Niantic River scallops

There was a time when scallops were plentiful in the Niantic River. Long-time residents recall that in the 1960s and 1970s the shellfish were so abundant that a bushelful could be harvested in a mere half hour.

In recent years, however, the scallop population is diminished, and it’s not uncommon for there to be no shellfishing season at all in the river.

Tim Londregan, a local businessman, has a plan he says could help revive the Niantic scallop. He is seeking a permit from the U.S. Army Corps of Engineers to grow scallops and oysters in a swath of the river near Mago Point. He already owns a Niantic Bay oyster farm and has worked for a Fishers Island shellfish hatchery for three years.

Expanding the number of farmed scallops in the river will improve the overall water quality, also helping to boost the natural shellfish population, he said.

Londregan’s proposal seems like an economic and possibly recreational win for the region. We advocate for this young businessman’s entrepreneurial endeavor as long as it passes appropriate regulatory muster. Further, we ask that the plans not be subjected to unreasonable suspicions and bogged down by unwarranted delays.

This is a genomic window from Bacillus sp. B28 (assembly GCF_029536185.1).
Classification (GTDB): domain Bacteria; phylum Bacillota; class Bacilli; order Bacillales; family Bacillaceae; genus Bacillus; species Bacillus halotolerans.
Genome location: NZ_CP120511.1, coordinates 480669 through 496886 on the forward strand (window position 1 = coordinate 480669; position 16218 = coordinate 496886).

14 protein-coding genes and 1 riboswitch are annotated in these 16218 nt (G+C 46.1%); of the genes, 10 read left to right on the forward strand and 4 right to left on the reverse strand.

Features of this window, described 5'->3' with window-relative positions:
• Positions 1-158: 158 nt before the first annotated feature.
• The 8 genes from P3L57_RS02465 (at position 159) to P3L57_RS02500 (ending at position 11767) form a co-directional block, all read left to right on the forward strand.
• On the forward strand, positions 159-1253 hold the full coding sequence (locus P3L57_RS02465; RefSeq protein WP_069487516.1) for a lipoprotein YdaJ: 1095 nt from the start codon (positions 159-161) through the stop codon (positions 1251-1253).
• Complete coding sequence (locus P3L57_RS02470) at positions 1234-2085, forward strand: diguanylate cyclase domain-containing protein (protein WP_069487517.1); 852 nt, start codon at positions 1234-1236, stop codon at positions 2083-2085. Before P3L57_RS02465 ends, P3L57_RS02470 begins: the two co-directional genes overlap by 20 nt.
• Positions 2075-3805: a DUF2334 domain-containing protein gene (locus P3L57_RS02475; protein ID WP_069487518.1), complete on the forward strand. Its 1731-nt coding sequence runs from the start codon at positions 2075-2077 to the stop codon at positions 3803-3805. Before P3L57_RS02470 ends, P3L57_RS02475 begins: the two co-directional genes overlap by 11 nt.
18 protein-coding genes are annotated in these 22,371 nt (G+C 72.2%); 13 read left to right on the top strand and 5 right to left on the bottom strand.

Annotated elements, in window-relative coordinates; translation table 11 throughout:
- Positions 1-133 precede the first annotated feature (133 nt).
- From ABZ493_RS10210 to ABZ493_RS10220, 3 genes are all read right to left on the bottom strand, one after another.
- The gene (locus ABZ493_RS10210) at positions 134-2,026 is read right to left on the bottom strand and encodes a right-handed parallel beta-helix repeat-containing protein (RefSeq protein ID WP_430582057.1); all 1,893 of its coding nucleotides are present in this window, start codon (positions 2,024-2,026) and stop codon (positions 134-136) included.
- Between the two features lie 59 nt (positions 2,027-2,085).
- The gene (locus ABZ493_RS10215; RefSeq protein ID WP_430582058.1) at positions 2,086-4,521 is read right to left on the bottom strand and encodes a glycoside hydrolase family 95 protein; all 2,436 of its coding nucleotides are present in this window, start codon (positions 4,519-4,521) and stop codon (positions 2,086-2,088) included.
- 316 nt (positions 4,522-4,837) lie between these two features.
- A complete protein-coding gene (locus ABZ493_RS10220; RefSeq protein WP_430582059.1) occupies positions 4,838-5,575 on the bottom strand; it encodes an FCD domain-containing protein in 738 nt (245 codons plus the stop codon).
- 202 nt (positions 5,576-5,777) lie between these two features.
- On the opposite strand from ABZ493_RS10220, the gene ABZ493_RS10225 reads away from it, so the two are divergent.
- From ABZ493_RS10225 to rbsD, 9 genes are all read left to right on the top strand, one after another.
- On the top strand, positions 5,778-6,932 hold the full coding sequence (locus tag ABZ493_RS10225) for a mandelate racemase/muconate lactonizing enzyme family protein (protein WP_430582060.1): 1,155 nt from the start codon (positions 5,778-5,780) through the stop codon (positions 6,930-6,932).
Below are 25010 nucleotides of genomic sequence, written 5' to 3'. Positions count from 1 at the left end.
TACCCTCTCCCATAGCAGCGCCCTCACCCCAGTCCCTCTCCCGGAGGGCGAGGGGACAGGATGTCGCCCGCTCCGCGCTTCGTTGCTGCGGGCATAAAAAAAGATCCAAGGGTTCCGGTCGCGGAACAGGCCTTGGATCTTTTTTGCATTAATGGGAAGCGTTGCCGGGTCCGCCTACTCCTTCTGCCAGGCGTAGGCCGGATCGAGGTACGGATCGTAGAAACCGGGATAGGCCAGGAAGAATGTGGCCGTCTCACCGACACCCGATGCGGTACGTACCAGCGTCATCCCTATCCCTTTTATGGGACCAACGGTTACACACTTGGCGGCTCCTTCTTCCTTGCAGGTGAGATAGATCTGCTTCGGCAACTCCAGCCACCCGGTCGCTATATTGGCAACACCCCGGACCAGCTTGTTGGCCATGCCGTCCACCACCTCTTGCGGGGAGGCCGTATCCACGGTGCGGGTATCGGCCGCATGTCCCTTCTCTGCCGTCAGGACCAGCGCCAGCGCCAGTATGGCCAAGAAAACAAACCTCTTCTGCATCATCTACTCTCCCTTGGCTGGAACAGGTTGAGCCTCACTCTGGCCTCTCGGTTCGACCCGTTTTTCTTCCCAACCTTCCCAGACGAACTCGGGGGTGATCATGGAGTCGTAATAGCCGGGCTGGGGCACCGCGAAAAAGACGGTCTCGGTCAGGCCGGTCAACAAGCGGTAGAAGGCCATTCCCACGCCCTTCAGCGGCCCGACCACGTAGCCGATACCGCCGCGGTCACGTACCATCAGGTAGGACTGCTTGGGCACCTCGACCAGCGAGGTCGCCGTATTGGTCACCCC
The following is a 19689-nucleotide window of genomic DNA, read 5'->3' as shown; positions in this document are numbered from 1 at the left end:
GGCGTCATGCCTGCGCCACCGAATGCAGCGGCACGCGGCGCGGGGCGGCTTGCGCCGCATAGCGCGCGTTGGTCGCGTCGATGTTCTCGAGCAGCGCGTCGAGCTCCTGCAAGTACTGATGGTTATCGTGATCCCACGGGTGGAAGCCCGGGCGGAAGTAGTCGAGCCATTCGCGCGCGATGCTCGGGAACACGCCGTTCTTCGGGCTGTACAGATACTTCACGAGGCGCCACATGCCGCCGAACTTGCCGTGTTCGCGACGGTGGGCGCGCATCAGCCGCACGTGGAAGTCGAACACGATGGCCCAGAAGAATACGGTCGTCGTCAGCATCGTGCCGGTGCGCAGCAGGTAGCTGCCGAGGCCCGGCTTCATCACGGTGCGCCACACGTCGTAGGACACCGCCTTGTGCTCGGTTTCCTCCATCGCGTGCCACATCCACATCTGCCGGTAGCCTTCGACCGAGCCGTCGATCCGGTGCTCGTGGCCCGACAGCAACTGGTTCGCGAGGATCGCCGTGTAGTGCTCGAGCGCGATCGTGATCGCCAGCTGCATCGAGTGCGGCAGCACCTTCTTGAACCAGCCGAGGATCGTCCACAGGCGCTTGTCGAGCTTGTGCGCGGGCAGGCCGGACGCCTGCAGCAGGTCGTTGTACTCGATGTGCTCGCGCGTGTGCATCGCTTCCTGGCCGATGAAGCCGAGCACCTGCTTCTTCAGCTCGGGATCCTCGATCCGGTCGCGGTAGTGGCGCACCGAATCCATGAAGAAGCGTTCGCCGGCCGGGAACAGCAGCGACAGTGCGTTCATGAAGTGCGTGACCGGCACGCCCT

Some Niantic River neighbors have sounded alarms about the proposal that could do just that. They say they are worried about how the shellfish operation could smell, whether it would be unsightly and how much it might impede the use and enjoyment of the river by others who swim, fish and boat there. These concerns, along with the Army Corps’ admitted accidental failure to properly notify Waterford Town Hall about Londregan’s application, has slowed down the process. An August 29 deadline to submit comments and concerns has been extended until Sept. 20 by the Army Corps.

The Waterford-East Lyme Shellfish Commission, which includes representatives of both towns, granted Londregan a license to access six acres of the river for his shellfish operation. Questions are being raised about the validity of that license, however, because the matter wasn’t also approved by boards of selectmen.

While Londregan’s business proposal rightfully must adhere to the regulatory process, some of the concerns being raised smack of being overly alarmist or simply too much NIMBY-ism at work. It would be a public loss if this business proposal is abandoned because of unjustified complaints.

Regulations governing use of the river are designed to serve all of the public’s good. Let the process work in a timely fashion. 

The editorial board is composed of the publisher and four journalists of varied editing and reporting backgrounds. The board's discussions and information gained from its meetings with political, civic, and business leaders drive the institutional voice of The Day, as expressed in its editorials. The editorial department operates separately from the newsroom.

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